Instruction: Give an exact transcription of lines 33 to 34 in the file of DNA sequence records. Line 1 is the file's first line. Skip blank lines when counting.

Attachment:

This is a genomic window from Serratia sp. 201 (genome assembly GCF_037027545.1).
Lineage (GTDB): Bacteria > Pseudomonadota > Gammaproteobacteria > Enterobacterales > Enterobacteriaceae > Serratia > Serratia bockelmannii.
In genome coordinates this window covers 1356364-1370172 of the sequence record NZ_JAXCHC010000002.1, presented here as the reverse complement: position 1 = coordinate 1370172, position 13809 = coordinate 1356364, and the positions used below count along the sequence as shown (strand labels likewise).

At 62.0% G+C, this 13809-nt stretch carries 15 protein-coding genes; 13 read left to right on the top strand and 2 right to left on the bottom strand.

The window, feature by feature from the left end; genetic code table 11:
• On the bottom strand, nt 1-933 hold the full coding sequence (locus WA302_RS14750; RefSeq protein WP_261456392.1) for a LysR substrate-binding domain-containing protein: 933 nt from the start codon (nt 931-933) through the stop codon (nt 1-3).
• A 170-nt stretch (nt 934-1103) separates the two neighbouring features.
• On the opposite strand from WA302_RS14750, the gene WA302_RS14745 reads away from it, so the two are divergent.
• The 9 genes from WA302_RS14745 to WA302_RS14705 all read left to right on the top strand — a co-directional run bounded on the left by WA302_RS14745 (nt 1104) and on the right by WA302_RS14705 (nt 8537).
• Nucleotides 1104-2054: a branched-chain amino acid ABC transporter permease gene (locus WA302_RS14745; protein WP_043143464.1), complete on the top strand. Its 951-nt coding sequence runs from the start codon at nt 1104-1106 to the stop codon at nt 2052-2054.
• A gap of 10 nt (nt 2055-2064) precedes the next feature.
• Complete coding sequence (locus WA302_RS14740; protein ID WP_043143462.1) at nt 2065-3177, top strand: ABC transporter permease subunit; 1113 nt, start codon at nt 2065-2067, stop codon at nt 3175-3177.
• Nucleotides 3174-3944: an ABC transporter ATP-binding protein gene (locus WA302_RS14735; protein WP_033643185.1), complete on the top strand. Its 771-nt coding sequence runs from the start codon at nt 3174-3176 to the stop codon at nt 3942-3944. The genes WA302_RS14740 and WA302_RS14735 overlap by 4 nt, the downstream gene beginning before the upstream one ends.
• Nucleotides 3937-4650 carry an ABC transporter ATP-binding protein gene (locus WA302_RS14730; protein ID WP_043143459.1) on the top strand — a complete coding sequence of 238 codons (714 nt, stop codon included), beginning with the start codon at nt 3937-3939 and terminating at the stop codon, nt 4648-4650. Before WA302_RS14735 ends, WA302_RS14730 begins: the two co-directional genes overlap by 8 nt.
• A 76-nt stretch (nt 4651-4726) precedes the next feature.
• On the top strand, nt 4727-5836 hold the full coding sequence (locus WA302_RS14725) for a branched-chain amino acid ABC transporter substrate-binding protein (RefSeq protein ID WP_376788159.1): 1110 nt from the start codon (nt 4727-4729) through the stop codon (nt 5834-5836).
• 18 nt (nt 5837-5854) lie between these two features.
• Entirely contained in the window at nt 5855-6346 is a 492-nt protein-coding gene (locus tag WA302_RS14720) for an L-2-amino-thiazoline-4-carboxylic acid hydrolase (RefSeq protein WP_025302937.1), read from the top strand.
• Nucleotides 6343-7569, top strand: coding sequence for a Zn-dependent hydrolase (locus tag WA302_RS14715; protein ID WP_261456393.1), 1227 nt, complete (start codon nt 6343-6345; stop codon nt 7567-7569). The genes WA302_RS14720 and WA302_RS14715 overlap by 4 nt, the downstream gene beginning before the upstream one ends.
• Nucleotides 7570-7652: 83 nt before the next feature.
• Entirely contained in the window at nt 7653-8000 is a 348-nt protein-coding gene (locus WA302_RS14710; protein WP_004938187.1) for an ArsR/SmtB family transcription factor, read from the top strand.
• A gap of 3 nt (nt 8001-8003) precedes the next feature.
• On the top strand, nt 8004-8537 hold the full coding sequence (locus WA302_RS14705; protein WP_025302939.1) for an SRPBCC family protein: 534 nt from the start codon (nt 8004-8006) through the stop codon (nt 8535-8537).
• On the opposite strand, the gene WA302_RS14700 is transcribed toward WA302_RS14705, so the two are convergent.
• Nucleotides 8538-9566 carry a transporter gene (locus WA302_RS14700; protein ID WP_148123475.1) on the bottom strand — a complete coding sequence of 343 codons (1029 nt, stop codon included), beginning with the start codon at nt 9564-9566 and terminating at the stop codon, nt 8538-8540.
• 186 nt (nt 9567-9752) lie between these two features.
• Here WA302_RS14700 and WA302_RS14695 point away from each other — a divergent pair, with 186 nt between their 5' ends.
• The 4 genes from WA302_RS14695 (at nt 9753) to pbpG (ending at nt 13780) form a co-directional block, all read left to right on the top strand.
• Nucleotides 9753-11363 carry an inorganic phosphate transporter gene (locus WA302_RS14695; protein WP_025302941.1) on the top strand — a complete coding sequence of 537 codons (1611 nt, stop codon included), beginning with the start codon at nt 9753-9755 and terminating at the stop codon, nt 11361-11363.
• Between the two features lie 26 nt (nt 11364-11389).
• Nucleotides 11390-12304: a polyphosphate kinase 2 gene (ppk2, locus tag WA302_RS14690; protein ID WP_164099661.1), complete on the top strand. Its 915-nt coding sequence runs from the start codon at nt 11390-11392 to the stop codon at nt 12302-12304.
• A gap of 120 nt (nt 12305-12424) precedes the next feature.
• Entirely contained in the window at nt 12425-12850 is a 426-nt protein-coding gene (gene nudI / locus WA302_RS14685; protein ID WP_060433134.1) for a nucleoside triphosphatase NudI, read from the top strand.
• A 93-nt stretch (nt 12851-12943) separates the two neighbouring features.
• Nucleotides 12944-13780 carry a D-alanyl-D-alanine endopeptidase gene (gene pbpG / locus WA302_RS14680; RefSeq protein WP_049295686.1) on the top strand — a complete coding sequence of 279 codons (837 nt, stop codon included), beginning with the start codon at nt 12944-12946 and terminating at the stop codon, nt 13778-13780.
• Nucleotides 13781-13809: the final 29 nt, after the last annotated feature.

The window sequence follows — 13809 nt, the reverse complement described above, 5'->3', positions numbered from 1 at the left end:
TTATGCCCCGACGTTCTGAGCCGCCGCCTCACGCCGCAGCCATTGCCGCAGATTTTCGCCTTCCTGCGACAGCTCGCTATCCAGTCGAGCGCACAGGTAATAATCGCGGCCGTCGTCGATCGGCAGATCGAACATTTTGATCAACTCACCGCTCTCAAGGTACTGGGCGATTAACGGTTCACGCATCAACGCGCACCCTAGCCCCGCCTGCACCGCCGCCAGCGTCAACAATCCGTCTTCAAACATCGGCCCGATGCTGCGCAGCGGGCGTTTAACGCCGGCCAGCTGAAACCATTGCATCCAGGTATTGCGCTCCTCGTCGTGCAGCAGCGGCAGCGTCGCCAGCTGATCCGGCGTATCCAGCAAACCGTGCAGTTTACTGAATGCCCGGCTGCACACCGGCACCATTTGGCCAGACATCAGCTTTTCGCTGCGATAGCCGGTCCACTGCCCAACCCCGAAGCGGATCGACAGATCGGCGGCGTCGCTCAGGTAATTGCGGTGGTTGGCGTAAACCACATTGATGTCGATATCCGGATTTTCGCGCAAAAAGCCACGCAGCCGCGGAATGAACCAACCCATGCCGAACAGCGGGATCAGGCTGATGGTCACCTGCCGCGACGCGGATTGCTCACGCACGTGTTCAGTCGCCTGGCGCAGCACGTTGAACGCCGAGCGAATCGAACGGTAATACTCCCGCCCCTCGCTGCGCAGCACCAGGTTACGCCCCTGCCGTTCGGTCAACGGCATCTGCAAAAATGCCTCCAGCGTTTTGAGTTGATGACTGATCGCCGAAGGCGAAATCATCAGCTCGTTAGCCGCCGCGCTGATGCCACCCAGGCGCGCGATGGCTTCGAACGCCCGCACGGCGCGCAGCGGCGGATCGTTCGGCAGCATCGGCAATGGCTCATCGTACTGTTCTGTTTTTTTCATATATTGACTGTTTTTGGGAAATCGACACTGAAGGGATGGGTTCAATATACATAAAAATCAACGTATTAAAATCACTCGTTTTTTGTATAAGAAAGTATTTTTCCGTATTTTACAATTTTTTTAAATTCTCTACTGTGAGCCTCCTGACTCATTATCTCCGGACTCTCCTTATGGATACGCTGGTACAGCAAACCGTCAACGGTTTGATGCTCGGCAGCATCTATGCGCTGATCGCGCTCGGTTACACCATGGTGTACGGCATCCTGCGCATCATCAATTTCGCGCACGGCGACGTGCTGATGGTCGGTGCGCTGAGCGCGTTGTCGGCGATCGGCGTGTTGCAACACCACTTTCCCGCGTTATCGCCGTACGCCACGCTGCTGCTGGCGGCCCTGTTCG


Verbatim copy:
• Entirely contained in the window at nt 12425-12850 is a 426-nt protein-coding gene (gene nudI / locus WA302_RS14685; protein ID WP_060433134.1) for a nucleoside triphosphatase NudI, read from the top strand.
• A 93-nt stretch (nt 12851-12943) separates the two neighbouring features.